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Menopause is, along with the first menstrual period and with pregnancy, one of the key points in a woman’s reproductive life. It is characterized by permanent cessation of menstrual periods, which means that a woman is no longer capable of becoming pregnant and giving birth to children. Menopause is a result of intrinsic processes that go on in a woman’s body after she reaches certain age, processes which are mainly governed by hormones.

Hormones cause a lot of changes in the body and cause some of the characteristic menopause symptoms, such as hot flashes, insomnia, vaginal dryness, mood swings and such. Hormonal fluctuations also lead to certain changes in the skin’s biology. During menopause, many women complain of dry skin that loses its elasticity and shine.

Skin and menopause

In the modern society, a woman’s appearance is judged largely by the quality of the skin. Signs of aging, such as wrinkles and saggy skin, are frowned upon and naturally most people want to postpone them for as long as possible, or try to repair them. Unfortunately, these changes in the skin quality are bound to occur at a certain age and in women they are also related to menopause.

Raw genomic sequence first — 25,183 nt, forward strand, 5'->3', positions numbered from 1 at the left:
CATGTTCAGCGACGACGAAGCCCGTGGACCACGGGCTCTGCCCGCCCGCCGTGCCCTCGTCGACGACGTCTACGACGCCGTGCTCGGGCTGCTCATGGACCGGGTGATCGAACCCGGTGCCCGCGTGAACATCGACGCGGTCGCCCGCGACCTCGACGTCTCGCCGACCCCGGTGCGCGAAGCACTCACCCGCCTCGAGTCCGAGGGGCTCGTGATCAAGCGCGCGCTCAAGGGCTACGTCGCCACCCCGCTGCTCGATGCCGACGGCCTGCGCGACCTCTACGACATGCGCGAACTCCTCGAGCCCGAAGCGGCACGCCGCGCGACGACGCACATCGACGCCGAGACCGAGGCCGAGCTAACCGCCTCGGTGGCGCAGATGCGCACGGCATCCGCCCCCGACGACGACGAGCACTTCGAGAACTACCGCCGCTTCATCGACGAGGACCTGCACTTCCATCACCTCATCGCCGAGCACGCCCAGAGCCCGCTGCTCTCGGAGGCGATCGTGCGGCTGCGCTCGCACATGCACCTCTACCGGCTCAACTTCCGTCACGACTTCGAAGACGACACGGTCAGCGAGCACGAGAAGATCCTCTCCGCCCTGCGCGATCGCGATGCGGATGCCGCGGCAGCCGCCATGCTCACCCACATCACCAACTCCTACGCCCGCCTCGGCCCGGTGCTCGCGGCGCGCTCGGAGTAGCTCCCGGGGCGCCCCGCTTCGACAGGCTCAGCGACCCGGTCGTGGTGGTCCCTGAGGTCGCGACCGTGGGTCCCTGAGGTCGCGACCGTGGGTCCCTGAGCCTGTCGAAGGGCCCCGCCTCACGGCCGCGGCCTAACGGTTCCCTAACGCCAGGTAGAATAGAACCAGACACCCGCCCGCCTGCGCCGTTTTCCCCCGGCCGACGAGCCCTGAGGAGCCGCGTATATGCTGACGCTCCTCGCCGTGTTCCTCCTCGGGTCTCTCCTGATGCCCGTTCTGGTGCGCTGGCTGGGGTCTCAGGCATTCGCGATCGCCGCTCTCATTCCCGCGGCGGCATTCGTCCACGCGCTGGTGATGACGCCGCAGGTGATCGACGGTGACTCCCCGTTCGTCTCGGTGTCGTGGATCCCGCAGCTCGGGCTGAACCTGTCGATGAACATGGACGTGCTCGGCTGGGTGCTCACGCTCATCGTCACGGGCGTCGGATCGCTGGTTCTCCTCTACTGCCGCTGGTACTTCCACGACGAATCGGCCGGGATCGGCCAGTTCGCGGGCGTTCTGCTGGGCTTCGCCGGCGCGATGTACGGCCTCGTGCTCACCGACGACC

It has been scientifically proven that, due to hypoestrogenism, the skin during menopause becomes dry, thin and loses a lot of collagen. It is believed that adequate hormonal levels are necessary for the skin to maintain its structure and functionality. This has lead to research and studies focusing on the effect of hormone replacement therapy on the skin during menopause.

Hormone replacement therapy or HRT aims to restore the balance between hormones, which has a direct positive effect on many menopause symptoms. As a response to hormones that are re-introduced through this type of treatment, the processes such as loss of elasticity, wrinkling and collagen decrease are postponed and, in some cases, even reversed. The skin becomes more subtle and elastic, and visibly younger-looking.

As for the skin dryness, which is typical for menopause, it seems that HRT improves the water-holding capacity of the stratum corneum, which is the outmost layer of the skin, and the loss of that ability is one of the main reasons behind dry skin or xerosis during menopause.

It is safe to say that one of the many benefits of HRT on women in menopause is also the ability to improve the skin’s appearance, especially when it comes to preventing dry skin and wrinkles.

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